Conficker, also known as Downup, Downandup, Conflicker, and Kido, is a computer worm that surfaced November 21st, 2008 with Conficker.A and targets the Microsoft Windows operating system. The worm exploits a known vulnerability (MS08-067) in the Windows Server service used by Windows 2000, Windows XP, Windows Vista, Windows Server 2003, Windows Server 2008, and Windows 7 Beta. The latest variant (Conficker.C) will begin checking for a payload to download on March 31st, 2009. Conficker.A and Conficker.B variants continue to check for payloads each with a distinct domain generation algorithm.
The Conficker worm spreads itself primarily through a buffer overflow vulnerability in the Server Service on Windows computers. The worm uses a specially crafted RPC request to execute code on the target computer.
When executed on a computer, Conficker disables a number of system services such as Windows Automatic Update, Windows Security Center, Windows Defender and Windows Error Reporting.
It receives further instructions by connecting to a server or peer and receiving a binary update. The instructions it receives may include to propagate, gather personal information and to download and install additional malware onto the victim's computer. The worm also attaches itself to certain Windows processes such as svchost.exe, explorer.exe and services.exe.
The worm seems to implement some of the ideas presented by Fucs, Paes de Barros e Pereira at the Blackhat Briefings Europe 2007, specifically: digitally signed additional payload, use of PRNG for communication and P2P communication.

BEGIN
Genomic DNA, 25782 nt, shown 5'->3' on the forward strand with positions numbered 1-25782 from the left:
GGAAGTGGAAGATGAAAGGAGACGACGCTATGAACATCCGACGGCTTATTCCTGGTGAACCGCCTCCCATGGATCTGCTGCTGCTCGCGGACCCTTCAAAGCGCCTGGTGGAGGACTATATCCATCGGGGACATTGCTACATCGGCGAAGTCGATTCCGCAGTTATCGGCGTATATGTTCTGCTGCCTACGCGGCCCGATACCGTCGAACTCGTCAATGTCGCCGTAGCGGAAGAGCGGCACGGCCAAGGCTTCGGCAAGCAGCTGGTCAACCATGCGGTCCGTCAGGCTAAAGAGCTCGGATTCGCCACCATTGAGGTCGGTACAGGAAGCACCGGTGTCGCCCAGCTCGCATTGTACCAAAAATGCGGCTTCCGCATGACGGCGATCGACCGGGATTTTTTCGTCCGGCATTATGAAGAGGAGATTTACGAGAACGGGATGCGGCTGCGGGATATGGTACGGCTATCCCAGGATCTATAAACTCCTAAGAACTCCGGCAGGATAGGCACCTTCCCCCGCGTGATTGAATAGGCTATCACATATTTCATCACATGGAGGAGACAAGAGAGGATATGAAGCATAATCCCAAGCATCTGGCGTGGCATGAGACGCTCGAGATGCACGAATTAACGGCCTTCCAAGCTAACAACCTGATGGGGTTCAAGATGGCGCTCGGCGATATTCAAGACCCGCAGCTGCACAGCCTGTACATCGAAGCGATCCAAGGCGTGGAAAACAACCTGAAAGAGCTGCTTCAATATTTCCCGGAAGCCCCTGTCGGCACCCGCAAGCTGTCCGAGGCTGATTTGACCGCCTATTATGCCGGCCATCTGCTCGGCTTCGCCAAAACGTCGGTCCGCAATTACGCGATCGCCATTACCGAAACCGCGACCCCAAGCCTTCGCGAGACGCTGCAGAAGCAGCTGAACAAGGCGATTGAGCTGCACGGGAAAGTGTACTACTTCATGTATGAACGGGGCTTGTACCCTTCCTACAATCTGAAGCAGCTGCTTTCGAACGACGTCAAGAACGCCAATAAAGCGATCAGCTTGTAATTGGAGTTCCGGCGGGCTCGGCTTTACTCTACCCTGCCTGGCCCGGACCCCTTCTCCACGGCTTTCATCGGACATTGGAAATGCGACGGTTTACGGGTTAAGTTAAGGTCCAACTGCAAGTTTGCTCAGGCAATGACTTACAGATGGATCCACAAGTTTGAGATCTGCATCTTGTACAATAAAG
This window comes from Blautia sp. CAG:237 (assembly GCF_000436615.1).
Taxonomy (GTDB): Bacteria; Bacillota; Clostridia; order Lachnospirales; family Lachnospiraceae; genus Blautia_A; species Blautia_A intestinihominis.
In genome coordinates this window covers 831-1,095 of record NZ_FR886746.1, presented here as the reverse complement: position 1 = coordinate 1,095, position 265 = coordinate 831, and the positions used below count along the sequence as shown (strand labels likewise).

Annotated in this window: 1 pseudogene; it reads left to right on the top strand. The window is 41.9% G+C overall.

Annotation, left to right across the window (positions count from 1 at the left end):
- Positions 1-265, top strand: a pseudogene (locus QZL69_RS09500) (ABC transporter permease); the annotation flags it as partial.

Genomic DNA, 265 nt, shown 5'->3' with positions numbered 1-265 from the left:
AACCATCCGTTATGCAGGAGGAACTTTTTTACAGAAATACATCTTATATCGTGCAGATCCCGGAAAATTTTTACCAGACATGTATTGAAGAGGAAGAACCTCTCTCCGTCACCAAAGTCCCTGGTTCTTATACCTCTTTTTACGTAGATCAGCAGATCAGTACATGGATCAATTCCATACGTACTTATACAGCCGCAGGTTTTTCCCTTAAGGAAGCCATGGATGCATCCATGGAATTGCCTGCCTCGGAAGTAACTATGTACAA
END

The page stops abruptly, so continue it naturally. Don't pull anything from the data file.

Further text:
The "A" and "B" variants of Conficker will create an HTTP server and open a random port between 1024 and 10000. If the remote machine is exploited successfully, the victim will connect back to the HTTP server and download a worm copy. It will also reset System Restore points, and download files to the target computer.
- Account lockout policies being reset automatically.
- Certain Microsoft Windows services such as Automatic Updates, BITS, Windows Defender, and Error Reporting Services are automatically disabled.
- Domain controllers respond slowly to client requests.
- System network gets unusually congested. This can be checked with network traffic chart on Windows Task Manager.
- On websites related to antivirus software, Windows system updates cannot be accessed.
- Launches a brute force attack against administrator passwords to help it spread through ADMIN$ shares, making choice of sensible passwords advisable.
- Port 445/TCP scanning (A/B)
- Multicast UPnP requests
- High-port TCP and UDP P2P Activity
- Abnormal DNS lookup activty
Experts say it is the worst infection since the SQL Slammer. Estimates of the number of computers infected range from almost 9 million PCs to 15 million computers, however a conservative minimum estimate is more like 3 million which is more than enough to cause great harm.
Another anti-virus software vendor, Panda Security, reported that of the 2 million computers analyzed through ActiveScan, around 115,000 (6%) were infected with this malware.